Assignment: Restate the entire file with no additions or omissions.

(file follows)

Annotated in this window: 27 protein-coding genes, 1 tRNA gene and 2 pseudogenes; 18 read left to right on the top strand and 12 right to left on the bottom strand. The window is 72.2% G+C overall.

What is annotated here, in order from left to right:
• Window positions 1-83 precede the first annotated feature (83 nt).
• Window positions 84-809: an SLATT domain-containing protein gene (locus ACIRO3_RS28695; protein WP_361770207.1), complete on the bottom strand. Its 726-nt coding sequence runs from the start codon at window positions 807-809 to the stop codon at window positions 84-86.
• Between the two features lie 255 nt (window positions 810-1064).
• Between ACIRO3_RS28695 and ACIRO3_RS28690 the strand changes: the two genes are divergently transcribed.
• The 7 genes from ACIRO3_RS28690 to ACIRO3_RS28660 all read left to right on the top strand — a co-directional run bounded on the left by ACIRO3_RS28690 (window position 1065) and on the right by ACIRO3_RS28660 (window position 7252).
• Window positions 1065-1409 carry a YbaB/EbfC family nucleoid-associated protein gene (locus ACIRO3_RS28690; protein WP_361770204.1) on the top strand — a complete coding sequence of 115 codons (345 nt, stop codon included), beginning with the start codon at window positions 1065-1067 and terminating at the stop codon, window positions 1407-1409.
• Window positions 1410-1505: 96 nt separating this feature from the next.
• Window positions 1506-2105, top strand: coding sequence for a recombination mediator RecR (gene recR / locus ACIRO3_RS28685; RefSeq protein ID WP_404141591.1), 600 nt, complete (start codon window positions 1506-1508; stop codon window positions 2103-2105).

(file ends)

Annotated in this window: 27 protein-coding genes, 1 tRNA gene and 2 pseudogenes; 18 read left to right on the top strand and 12 right to left on the bottom strand. The window is 72.2% G+C overall.

What is annotated here, in order from left to right:
• Window positions 1-83 precede the first annotated feature (83 nt).
• Window positions 84-809: an SLATT domain-containing protein gene (locus ACIRO3_RS28695; protein WP_361770207.1), complete on the bottom strand. Its 726-nt coding sequence runs from the start codon at window positions 807-809 to the stop codon at window positions 84-86.
• Between the two features lie 255 nt (window positions 810-1064).
• Between ACIRO3_RS28695 and ACIRO3_RS28690 the strand changes: the two genes are divergently transcribed.
• The 7 genes from ACIRO3_RS28690 to ACIRO3_RS28660 all read left to right on the top strand — a co-directional run bounded on the left by ACIRO3_RS28690 (window position 1065) and on the right by ACIRO3_RS28660 (window position 7252).
• Window positions 1065-1409 carry a YbaB/EbfC family nucleoid-associated protein gene (locus ACIRO3_RS28690; protein WP_361770204.1) on the top strand — a complete coding sequence of 115 codons (345 nt, stop codon included), beginning with the start codon at window positions 1065-1067 and terminating at the stop codon, window positions 1407-1409.
• Window positions 1410-1505: 96 nt separating this feature from the next.
• Window positions 1506-2105, top strand: coding sequence for a recombination mediator RecR (gene recR / locus ACIRO3_RS28685; RefSeq protein ID WP_404141591.1), 600 nt, complete (start codon window positions 1506-1508; stop codon window positions 2103-2105).